There is an annoying and pathological tendency for Lutherans to "sectarianize" themselves, to think small about their role in going about the Father's business. Perhaps this is an inevitable result of the divisions that have historically resulted from differences in language and those accidents of wars, kingdoms and the divisions of state. Instead of seeing the Lutheran movement as a vertiable spear-point of the Church Militant, we think of ourselves as but another protestant chink in the armor, and amiably enough in our swinish complacency settle for that. Regretably, our daily and weekly practices and rituals, often do seem to justify the self-derogatory shyness. Instead of seeing ourselves as very much the Church (an international and, dare I say it, even a cosmological phenomenon embracing heaven and earth) ... the part which keeps the Church honest as to preaching the Word and administering the Sacraments rightly and ritely ... we set limits on our vision, and the boldness of our testimony to the Church as a whole, and certainly to a dying world in particular. The Lutheran fathers were a lot brasher, as to where they were coming from, and what they represented.


Dcn Latif Haki Gaba SSP said...

Nicely put, brother.

Josh Schroeder said...

"I thought we were the Popular Front." "[No! We're the] People's Front!"

Fr. Art Hebbeler said...

As a pastor of the LC-I, as well as its Secretary, I thank you, my brother, for a kind response to the rather harsh word of another.

The LC-I was founded in 1967 as the International Lutheran Fellowship. Its roots are in Norwegian Pietism (no surprise from its founding city of Bismarck, ND). It was, and remains, deeply committed to the Lutheran Confessions and strong Scriptural teaching and preaching.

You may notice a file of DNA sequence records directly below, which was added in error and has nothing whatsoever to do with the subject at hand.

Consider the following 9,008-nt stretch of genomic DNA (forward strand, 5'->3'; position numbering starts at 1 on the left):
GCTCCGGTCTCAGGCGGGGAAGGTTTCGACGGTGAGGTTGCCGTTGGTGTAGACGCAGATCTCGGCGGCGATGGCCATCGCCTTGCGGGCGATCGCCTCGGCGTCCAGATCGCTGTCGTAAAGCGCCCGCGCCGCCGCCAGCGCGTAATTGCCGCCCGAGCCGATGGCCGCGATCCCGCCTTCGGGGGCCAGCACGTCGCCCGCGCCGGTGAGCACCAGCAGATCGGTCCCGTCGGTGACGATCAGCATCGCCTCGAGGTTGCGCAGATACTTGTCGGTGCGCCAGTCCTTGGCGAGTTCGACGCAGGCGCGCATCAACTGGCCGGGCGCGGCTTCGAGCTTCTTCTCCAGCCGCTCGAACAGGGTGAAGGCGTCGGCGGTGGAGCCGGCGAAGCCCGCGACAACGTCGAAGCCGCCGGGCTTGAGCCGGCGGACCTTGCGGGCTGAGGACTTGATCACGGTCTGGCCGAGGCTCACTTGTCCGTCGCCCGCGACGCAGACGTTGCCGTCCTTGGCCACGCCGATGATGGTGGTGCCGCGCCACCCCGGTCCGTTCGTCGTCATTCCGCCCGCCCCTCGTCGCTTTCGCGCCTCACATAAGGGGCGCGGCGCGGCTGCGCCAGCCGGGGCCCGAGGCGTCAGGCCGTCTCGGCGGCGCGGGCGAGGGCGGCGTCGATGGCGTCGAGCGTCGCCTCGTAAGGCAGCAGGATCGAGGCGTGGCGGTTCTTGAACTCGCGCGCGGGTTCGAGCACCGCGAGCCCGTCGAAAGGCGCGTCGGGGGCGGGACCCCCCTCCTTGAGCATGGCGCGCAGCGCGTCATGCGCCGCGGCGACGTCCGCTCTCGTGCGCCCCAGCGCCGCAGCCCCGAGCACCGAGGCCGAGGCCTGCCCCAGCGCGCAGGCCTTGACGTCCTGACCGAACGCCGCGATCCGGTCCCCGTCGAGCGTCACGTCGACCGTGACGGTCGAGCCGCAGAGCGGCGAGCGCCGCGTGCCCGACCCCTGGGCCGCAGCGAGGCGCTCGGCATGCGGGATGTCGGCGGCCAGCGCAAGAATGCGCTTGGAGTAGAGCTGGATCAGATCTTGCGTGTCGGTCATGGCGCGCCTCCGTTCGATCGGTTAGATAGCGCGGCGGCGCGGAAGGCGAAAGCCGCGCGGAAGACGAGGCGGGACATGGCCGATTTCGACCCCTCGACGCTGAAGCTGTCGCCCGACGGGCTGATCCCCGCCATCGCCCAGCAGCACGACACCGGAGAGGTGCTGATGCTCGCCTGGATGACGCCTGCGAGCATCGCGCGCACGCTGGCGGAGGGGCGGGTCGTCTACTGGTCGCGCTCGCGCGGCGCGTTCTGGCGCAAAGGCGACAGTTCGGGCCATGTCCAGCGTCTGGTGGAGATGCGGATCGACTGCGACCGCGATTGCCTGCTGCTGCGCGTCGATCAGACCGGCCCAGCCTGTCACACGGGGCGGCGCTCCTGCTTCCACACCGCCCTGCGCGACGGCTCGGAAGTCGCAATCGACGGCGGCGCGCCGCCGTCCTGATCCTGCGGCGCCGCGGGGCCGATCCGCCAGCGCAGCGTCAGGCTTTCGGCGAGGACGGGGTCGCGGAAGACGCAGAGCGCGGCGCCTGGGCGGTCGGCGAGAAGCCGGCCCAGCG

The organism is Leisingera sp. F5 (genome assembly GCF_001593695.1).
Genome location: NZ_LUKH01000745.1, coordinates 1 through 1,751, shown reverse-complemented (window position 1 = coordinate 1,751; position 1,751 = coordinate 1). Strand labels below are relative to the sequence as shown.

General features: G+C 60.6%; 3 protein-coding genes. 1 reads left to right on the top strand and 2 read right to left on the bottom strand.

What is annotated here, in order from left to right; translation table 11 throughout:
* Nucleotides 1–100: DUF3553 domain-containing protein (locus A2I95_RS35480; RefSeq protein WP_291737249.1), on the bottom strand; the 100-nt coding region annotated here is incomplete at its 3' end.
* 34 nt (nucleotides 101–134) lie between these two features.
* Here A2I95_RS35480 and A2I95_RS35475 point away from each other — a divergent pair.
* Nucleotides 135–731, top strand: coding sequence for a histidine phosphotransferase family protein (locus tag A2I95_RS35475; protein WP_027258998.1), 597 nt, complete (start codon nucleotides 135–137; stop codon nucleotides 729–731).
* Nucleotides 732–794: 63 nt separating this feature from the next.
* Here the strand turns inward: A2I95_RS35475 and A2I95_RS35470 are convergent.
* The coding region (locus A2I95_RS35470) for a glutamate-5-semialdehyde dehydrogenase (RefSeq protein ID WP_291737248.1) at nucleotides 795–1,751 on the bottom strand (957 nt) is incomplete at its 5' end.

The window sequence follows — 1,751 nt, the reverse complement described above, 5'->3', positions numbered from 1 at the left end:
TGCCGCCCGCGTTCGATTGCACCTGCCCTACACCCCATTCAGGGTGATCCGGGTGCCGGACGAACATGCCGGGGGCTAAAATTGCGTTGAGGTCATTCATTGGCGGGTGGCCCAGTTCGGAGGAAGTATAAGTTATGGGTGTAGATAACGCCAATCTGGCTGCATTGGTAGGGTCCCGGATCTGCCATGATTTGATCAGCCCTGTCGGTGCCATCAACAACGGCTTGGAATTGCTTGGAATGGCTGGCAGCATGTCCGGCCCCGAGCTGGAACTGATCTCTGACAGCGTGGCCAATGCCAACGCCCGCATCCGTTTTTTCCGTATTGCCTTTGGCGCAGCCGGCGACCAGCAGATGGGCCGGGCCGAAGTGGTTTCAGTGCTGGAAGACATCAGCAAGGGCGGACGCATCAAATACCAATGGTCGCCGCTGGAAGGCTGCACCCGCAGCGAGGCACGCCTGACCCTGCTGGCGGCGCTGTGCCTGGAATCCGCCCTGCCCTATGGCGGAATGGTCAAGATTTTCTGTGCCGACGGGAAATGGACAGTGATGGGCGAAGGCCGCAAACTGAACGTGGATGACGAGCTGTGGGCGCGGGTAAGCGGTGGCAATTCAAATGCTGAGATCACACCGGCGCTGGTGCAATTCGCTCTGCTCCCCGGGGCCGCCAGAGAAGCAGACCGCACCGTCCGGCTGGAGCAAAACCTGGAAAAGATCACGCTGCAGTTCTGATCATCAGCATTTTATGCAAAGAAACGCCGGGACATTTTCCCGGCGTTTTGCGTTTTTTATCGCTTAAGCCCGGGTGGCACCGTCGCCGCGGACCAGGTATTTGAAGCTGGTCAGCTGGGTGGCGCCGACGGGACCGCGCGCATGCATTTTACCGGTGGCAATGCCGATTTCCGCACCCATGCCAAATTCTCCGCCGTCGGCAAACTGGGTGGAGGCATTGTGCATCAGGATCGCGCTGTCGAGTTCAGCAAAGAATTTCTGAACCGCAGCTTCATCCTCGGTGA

Through the 1980s, the ILF was a rather robust organization, with several hundred congregations and specialized ministries, a college and seminary. Unfortunately, much o f the history of that time has been lost, other than the results--a body in the 1990s near extinction. As an historian by training, I have my thoughts as to why the decline, but that's not germane here.

In the mid-90s, there was an effort to rebuild the ILF. It had a number of congregations and specialized ministries in Canada, Indiana, Illinois, Ohio, and Michigan. Its focus was more on chaplaincies and other specialized ministries, but congregations did, and do, exist.

As the 21st century began, the ILF experienced a growth in those interested in moving the body from a fellowship of clergy and ministries to a functional church. This coincided with a movement inside the ILF to become more "evangelical catholic" in nature. That created some turmoil as well, and in the process of becoming what she is today, there was a parting (peacefully) of those who sought to remain more pietistic in form.

About 5 years ago, as the ILF moved to rebuild its Canadian presence, it became obvious that the name was creating confusion in the eyes of the Canadian government (among others). Was the ILF a "church body," or simply a fellowship of people? It took several years for the provincial government of Ontario to recognize the ILF as a church body.

In an effort to clear up the confusion, the ILF leadership and its Annual Synod representatives began exploring a name change. At first, the idea as to simply replace "Fellowship" with "Church." However, that was discarded, as there might be confusion with other congregations and church bodies of the same or similar name. There was also a desire to reflect her 40+ year history in selecting a new name as well. That is how Lutheran Church-International was settled upon as the new name for the ILF.

I invite you to look at our web site ( for more information, or to contact me directly.

Dcn Latif Haki Gaba SSP said...

Thank you very much for this information, Fr. Hebbeler.